Of pretence in marriage, politics, Bill and Melinda Gates divorce

Musaazi Namiti

It is not often that I write about relationships in opinion essays I contribute to Sunday Monitor, but Monday brought us news that left many of us astounded and was or is hard to ignore: the Bill and Melinda Gates divorce.

I have decided to write about their divorce because I strongly believe in family values, and I think marriage plays a great role in shaping and fostering those values. 

The divorce also brought home to us the fact that we probably need as much pretence in marriage as in politics, where an unelectable presidential candidate can shout “absolutely” when a reporter asks if they will win an election. 

You have to keep up the pretence that things are going swimmingly even when your marriage is crumbling. That is how people in ‘clinically dead’ marriages manage. And it is what I was able to deduce from the public appearances of Mr Gates and Melinda French, which often led many to think that all was OK.

I received the divorce news late. But I read it with surprise and a tinge of dismay. Mr Gates and Melinda are not yuppies. They are not Hollywood celebrities who sometimes marry for marriage’s sake and public attention. The pair are billionaires, with vast experience of life and the world, for which they have done great things through their philanthropy. 

What is more, they are some of the world’s richest people and both have intellectual stamina. They had been married for 27 years, raising — as they wrote in a tweet announcing their divorce — “three incredible children”. So why were they divorcing?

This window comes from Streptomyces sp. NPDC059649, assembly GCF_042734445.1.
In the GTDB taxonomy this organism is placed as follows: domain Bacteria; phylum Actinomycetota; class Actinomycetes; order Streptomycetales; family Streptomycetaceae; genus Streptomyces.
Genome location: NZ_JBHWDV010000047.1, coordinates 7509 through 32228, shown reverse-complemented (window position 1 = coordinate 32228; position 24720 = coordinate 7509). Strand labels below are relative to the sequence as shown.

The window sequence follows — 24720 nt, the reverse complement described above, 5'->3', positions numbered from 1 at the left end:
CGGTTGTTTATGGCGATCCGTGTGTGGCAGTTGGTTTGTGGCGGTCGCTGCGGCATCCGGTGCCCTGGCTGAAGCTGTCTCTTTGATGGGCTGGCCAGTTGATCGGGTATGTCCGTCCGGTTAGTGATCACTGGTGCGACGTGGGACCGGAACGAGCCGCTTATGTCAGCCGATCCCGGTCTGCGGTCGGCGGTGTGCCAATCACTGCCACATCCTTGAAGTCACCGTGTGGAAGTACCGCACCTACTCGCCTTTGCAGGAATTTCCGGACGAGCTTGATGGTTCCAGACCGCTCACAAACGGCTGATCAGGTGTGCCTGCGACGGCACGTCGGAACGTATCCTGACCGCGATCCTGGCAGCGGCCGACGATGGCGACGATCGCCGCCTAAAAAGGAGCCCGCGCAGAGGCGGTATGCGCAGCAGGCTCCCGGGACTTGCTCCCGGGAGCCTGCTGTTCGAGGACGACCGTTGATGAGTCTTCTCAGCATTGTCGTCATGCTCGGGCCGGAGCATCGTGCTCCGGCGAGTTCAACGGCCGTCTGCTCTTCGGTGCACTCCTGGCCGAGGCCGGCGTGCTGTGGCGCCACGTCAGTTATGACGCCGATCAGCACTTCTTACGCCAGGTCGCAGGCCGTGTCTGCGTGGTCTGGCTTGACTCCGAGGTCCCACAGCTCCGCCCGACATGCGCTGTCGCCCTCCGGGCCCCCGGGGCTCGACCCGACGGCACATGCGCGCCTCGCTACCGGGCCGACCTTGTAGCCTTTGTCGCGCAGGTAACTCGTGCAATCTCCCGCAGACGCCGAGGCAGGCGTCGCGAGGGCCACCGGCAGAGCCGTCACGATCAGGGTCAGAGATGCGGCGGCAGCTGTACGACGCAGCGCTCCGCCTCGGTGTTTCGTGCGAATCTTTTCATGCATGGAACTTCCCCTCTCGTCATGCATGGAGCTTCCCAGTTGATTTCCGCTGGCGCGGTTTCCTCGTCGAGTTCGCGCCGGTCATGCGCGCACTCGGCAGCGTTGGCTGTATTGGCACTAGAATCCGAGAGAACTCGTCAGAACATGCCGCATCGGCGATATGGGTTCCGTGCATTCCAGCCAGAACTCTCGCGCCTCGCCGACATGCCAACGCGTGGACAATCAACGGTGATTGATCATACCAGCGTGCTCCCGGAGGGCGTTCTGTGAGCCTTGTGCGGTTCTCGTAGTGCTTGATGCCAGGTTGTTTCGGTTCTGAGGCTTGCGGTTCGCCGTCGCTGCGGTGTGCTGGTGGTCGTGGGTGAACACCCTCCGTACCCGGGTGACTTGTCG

It was probably a daft question to ask. Marriages, just like many things with a beginning, have an end. Marriages get old, and some get progressively weaker as they become old and die — just like people. 

Perhaps more importantly, marriage requires and demands behavioural standards that billions of people are incapable of living up to consistently. It demands fidelity, love, honesty, openness and transparency of the highest degree if it is to go from strength to strength. 

That is why I think marriage plays a key role in family values, because children who are raised by parents who have those attributes are likely to end up with the same attributes.

Some unmarried people say that human nature is incompatible with marriage. I do not know if they are right, but what I know for sure is that when people tie the knot, anything can happen. It could be marital bliss or divorce anytime.

Decades in marriage do not necessarily mean your marriage is safe and will only be terminated by death. The worst, which has nothing to do with death, can still happen.

Nelson Mandela’s marriage, for example, survived prison but not freedom. It had endured Mr Mandela’s inability to be in the bedroom. But, two years after he was freed in 1990, Mr Mandela announced that he was filing for divorce from Winnie Madikizela-Mandela.

We still get surprised when we get news of high-profile divorces, but we probably should not because we already have good examples.

Frederik Willem de Klerk, with whom Mandela won the Nobel Peace Prize in 1993, ended his marriage with Marike after 39 years. Former Zambian president Frederick Chiluba and Vera divorced after 33 years. Russian president Vladimir Putin ended his marriage with Lyudmila after 30 years. Amazon’s Jeff Bezos and MacKenzie divorced after a 25-year marriage.

Marriage is not for everyone. And divorce, though devastating, does not always spell doom and gloom. Ask Jacob Zuma and Nkosazana Dlamini.

Mr Namiti is a journalist and former Al Jazeera digital editor in charge of the Africa desk

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